Low, middle and upper back pain

Back Pain

Back pain can range from annoying to disabling. Anyone who has suffered with back pain knows how debilitating and immobilizing back pain can be. It can be a dull constant ache or a sudden, shooting sharp pain. It can limit your mobility and make certain postures or positions painful. Swelling and stiffness generally accompany back pain. All of these factors combine with your body’s ability to move normally, and severely affect your overall quality of life. In fact, back pain can be so severe that people often suspect they’ve broken something. The good news is that in most cases this isn’t true.


Back Pain Basics

If you suffer from back pain you are certainly not alone. 9 out of 10 American adults will experience back pain in their lives, making it the 5th most common cause for visits to the doctor. Generally speaking, back pain is due either to traumatic injury or the normal wear and tear that accompanies aging.

Back pain can occur after having a baby.  There are multiple causes.  With the right diagnosis, this condition is easily treatable.

What are the Symptoms?

  • Sharp or stabbing pain
  • Pain with movement
  • Difficulty moving
  • Swelling
  • Stiffness
  • Dull or aching sensation
  • Inability to stand up straight
  • A decreased range of motion
  • Inability to flex the back

If strain or sprain is the culprit, back pain is usually short lived, lasting for days or weeks. Chronic back pain, however, occurs when symptoms persist.  It is important to understand that although continuous chronic back pain may not be as painful as an acute episode, it might be an indication of a more serious spinal problem. In this sense the level of pain does not always “match up” with the degree of injury.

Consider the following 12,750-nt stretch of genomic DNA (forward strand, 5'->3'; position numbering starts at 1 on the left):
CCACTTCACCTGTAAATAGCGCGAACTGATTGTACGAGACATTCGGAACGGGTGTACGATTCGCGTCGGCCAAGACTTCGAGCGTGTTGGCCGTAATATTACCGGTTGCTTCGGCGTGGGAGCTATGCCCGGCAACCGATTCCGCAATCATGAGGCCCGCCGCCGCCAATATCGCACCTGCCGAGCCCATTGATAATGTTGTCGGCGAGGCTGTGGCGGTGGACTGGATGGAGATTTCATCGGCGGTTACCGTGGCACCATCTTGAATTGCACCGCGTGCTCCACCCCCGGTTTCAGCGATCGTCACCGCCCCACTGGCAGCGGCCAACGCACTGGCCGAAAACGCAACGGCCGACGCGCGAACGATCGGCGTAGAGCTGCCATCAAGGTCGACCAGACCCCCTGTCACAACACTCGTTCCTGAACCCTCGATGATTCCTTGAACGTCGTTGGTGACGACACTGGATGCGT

Back spasms can be excruciating and incapacitating, which normally accompany chronic back pain. Disk herniation may only cause a moderate amount of pain. You may also experience sciatica, which is pain affecting the back, hip, and outer side of the leg, caused by compression of a spinal nerve root in the lower back, often owing to degeneration of an intervertebral disk.

If you are experiencing persistent or worsening back pain, immediately consult with a physician who has expertise in the care of spinal problems. The following symptoms can be warning signs that you need to be evaluated by a physician:

  • Back pain after injury, such as a fall
  • Sudden unrelenting or disabling back pain
  • Pain that travels into the arms and/or legs
  • Leg numbness, tingling sensations, weakness
  • Buttock and/or genital area numbness and/or tingling
  • Back pain accompanied by fever
  • Bowel or bladder dysfunction

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